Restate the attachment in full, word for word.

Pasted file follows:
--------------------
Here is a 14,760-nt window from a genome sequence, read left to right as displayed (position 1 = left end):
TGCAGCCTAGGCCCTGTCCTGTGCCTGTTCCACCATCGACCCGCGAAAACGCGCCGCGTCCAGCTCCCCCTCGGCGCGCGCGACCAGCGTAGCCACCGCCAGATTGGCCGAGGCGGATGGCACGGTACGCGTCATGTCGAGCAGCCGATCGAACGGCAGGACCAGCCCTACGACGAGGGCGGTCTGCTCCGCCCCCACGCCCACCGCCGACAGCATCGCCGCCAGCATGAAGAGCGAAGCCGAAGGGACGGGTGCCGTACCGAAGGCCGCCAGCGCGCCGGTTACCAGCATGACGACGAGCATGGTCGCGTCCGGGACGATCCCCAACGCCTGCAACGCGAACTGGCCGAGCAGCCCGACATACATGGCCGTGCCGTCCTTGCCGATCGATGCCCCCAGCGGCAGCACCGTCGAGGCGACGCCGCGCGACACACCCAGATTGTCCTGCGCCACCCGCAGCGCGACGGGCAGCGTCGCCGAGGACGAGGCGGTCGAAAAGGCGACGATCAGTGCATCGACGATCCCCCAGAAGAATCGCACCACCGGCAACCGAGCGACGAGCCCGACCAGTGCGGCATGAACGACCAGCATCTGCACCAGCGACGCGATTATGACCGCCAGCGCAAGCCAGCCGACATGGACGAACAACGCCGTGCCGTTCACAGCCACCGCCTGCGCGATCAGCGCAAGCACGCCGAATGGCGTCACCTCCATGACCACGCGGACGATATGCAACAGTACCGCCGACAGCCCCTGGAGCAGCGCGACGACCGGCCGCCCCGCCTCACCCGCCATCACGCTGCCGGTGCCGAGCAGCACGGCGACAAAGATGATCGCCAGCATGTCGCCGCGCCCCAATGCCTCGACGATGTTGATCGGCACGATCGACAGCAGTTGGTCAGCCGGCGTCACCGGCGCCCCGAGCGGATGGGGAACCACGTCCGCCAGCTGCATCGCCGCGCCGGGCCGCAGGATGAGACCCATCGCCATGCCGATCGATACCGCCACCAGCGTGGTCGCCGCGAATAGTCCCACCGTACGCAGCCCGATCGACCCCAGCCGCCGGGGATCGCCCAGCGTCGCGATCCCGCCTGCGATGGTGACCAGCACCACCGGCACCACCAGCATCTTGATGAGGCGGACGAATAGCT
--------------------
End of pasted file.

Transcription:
Here is a 14,760-nt window from a genome sequence, read left to right as displayed (position 1 = left end):
TGCAGCCTAGGCCCTGTCCTGTGCCTGTTCCACCATCGACCCGCGAAAACGCGCCGCGTCCAGCTCCCCCTCGGCGCGCGCGACCAGCGTAGCCACCGCCAGATTGGCCGAGGCGGATGGCACGGTACGCGTCATGTCGAGCAGCCGATCGAACGGCAGGACCAGCCCTACGACGAGGGCGGTCTGCTCCGCCCCCACGCCCACCGCCGACAGCATCGCCGCCAGCATGAAGAGCGAAGCCGAAGGGACGGGTGCCGTACCGAAGGCCGCCAGCGCGCCGGTTACCAGCATGACGACGAGCATGGTCGCGTCCGGGACGATCCCCAACGCCTGCAACGCGAACTGGCCGAGCAGCCCGACATACATGGCCGTGCCGTCCTTGCCGATCGATGCCCCCAGCGGCAGCACCGTCGAGGCGACGCCGCGCGACACACCCAGATTGTCCTGCGCCACCCGCAGCGCGACGGGCAGCGTCGCCGAGGACGAGGCGGTCGAAAAGGCGACGATCAGTGCATCGACGATCCCCCAGAAGAATCGCACCACCGGCAACCGAGCGACGAGCCCGACCAGTGCGGCATGAACGACCAGCATCTGCACCAGCGACGCGATTATGACCGCCAGCGCAAGCCAGCCGACATGGACGAACAACGCCGTGCCGTTCACAGCCACCGCCTGCGCGATCAGCGCAAGCACGCCGAATGGCGTCACCTCCATGACCACGCGGACGATATGCAACAGTACCGCCGACAGCCCCTGGAGCAGCGCGACGACCGGCCGCCCCGCCTCACCCGCCATCACGCTGCCGGTGCCGAGCAGCACGGCGACAAAGATGATCGCCAGCATGTCGCCGCGCCCCAATGCCTCGACGATGTTGATCGGCACGATCGACAGCAGTTGGTCAGCCGGCGTCACCGGCGCCCCGAGCGGATGGGGAACCACGTCCGCCAGCTGCATCGCCGCGCCGGGCCGCAGGATGAGACCCATCGCCATGCCGATCGATACCGCCACCAGCGTGGTCGCCGCGAATAGTCCCACCGTACGCAGCCCGATCGACCCCAGCCGCCGGGGATCGCCCAGCGTCGCGATCCCGCCTGCGATGGTGACCAGCACCACCGGCACCACCAGCATCTTGATGAGGCGGACGAATAGCT